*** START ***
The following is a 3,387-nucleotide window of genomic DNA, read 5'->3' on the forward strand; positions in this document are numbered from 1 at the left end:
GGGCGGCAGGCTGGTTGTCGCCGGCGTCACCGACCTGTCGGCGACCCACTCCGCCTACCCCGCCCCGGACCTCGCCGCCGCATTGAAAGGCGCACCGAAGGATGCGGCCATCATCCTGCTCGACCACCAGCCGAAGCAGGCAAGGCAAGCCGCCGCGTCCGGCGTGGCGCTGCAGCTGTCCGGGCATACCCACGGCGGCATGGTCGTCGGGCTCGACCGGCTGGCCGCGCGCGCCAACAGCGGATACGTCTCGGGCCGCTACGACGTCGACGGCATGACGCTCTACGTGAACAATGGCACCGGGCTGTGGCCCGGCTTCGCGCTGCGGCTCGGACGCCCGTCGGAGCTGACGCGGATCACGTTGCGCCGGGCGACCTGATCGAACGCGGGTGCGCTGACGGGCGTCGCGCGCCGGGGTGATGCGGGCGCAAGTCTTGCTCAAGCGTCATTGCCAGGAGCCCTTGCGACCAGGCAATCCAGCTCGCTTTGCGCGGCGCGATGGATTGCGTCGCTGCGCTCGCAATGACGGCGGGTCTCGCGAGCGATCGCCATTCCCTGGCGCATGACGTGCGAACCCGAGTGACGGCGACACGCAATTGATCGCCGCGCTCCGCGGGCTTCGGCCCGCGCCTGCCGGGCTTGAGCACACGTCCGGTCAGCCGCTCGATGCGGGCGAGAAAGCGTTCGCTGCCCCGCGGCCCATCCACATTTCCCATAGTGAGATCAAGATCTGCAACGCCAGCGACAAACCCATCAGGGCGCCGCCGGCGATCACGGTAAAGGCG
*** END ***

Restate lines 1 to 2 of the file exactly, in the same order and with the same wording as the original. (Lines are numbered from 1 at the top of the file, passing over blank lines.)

The following is a 3,387-nucleotide window of genomic DNA, read 5'->3' on the forward strand; positions in this document are numbered from 1 at the left end:
GGGCGGCAGGCTGGTTGTCGCCGGCGTCACCGACCTGTCGGCGACCCACTCCGCCTACCCCGCCCCGGACCTCGCCGCCGCATTGAAAGGCGCACCGAAGGATGCGGCCATCATCCTGCTCGACCACCAGCCGAAGCAGGCAAGGCAAGCCGCCGCGTCCGGCGTGGCGCTGCAGCTGTCCGGGCATACCCACGGCGGCATGGTCGTCGGGCTCGACCGGCTGGCCGCGCGCGCCAACAGCGGATACGTCTCGGGCCGCTACGACGTCGACGGCATGACGCTCTACGTGAACAATGGCACCGGGCTGTGGCCCGGCTTCGCGCTGCGGCTCGGACGCCCGTCGGAGCTGACGCGGATCACGTTGCGCCGGGCGACCTGATCGAACGCGGGTGCGCTGACGGGCGTCGCGCGCCGGGGTGATGCGGGCGCAAGTCTTGCTCAAGCGTCATTGCCAGGAGCCCTTGCGACCAGGCAATCCAGCTCGCTTTGCGCGGCGCGATGGATTGCGTCGCTGCGCTCGCAATGACGGCGGGTCTCGCGAGCGATCGCCATTCCCTGGCGCATGACGTGCGAACCCGAGTGACGGCGACACGCAATTGATCGCCGCGCTCCGCGGGCTTCGGCCCGCGCCTGCCGGGCTTGAGCACACGTCCGGTCAGCCGCTCGATGCGGGCGAGAAAGCGTTCGCTGCCCCGCGGCCCATCCACATTTCCCATAGTGAGATCAAGATCTGCAACGCCAGCGACAAACCCATCAGGGCGCCGCCGGCGATCACGGTAAAGGCG